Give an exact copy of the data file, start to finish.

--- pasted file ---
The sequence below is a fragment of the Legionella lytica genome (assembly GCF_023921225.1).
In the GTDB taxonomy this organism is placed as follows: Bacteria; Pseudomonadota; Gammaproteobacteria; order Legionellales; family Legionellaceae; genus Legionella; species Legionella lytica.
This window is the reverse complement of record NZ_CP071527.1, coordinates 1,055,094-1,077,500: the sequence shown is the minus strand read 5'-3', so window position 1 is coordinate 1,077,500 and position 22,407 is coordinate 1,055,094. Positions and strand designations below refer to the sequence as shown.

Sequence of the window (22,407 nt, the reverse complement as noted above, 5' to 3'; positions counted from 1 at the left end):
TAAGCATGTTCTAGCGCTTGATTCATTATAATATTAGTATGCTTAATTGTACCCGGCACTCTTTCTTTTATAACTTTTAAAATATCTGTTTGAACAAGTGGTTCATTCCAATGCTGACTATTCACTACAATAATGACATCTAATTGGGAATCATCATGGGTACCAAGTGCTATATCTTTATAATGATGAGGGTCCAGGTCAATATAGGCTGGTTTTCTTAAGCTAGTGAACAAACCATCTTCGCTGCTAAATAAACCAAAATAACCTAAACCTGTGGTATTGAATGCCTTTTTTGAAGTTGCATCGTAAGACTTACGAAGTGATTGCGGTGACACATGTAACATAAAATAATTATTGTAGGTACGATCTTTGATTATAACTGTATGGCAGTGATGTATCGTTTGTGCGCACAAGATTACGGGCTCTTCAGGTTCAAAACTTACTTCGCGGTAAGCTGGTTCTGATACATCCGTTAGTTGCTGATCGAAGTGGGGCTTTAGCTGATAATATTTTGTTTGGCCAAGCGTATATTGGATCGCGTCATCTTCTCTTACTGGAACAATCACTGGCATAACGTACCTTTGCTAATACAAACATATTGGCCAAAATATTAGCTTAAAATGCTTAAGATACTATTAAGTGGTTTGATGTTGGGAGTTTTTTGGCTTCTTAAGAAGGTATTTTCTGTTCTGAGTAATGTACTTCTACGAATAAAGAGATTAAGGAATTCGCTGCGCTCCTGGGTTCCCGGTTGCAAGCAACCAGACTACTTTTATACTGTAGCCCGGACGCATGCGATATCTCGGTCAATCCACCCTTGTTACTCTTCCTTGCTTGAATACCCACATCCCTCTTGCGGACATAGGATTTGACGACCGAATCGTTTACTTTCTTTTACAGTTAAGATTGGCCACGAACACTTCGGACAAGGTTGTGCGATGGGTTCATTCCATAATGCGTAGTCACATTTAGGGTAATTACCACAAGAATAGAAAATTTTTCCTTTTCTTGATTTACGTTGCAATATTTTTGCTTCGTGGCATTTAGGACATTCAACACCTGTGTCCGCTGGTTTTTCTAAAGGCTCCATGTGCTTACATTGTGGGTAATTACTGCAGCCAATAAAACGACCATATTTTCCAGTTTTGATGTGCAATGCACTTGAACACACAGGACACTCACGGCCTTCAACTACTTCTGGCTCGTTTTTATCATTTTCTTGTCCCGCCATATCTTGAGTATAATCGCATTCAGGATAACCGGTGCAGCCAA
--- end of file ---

The sequence below is a fragment of the Legionella lytica genome (assembly GCF_023921225.1).
In the GTDB taxonomy this organism is placed as follows: Bacteria; Pseudomonadota; Gammaproteobacteria; order Legionellales; family Legionellaceae; genus Legionella; species Legionella lytica.
This window is the reverse complement of record NZ_CP071527.1, coordinates 1,055,094-1,077,500: the sequence shown is the minus strand read 5'-3', so window position 1 is coordinate 1,077,500 and position 22,407 is coordinate 1,055,094. Positions and strand designations below refer to the sequence as shown.

Sequence of the window (22,407 nt, the reverse complement as noted above, 5' to 3'; positions counted from 1 at the left end):
TAAGCATGTTCTAGCGCTTGATTCATTATAATATTAGTATGCTTAATTGTACCCGGCACTCTTTCTTTTATAACTTTTAAAATATCTGTTTGAACAAGTGGTTCATTCCAATGCTGACTATTCACTACAATAATGACATCTAATTGGGAATCATCATGGGTACCAAGTGCTATATCTTTATAATGATGAGGGTCCAGGTCAATATAGGCTGGTTTTCTTAAGCTAGTGAACAAACCATCTTCGCTGCTAAATAAACCAAAATAACCTAAACCTGTGGTATTGAATGCCTTTTTTGAAGTTGCATCGTAAGACTTACGAAGTGATTGCGGTGACACATGTAACATAAAATAATTATTGTAGGTACGATCTTTGATTATAACTGTATGGCAGTGATGTATCGTTTGTGCGCACAAGATTACGGGCTCTTCAGGTTCAAAACTTACTTCGCGGTAAGCTGGTTCTGATACATCCGTTAGTTGCTGATCGAAGTGGGGCTTTAGCTGATAATATTTTGTTTGGCCAAGCGTATATTGGATCGCGTCATCTTCTCTTACTGGAACAATCACTGGCATAACGTACCTTTGCTAATACAAACATATTGGCCAAAATATTAGCTTAAAATGCTTAAGATACTATTAAGTGGTTTGATGTTGGGAGTTTTTTGGCTTCTTAAGAAGGTATTTTCTGTTCTGAGTAATGTACTTCTACGAATAAAGAGATTAAGGAATTCGCTGCGCTCCTGGGTTCCCGGTTGCAAGCAACCAGACTACTTTTATACTGTAGCCCGGACGCATGCGATATCTCGGTCAATCCACCCTTGTTACTCTTCCTTGCTTGAATACCCACATCCCTCTTGCGGACATAGGATTTGACGACCGAATCGTTTACTTTCTTTTACAGTTAAGATTGGCCACGAACACTTCGGACAAGGTTGTGCGATGGGTTCATTCCATAATGCGTAGTCACATTTAGGGTAATTACCACAAGAATAGAAAATTTTTCCTTTTCTTGATTTACGTTGCAATATTTTTGCTTCGTGGCATTTAGGACATTCAACACCTGTGTCCGCTGGTTTTTCTAAAGGCTCCATGTGCTTACATTGTGGGTAATTACTGCAGCCAATAAAACGACCATATTTTCCAGTTTTGATGTGCAATGCACTTGAACACACAGGACACTCACGGCCTTCAACTACTTCTGGCTCGTTTTTATCATTTTCTTGTCCCGCCATATCTTGAGTATAATCGCATTCAGGATAACCGGTGCAGCCAA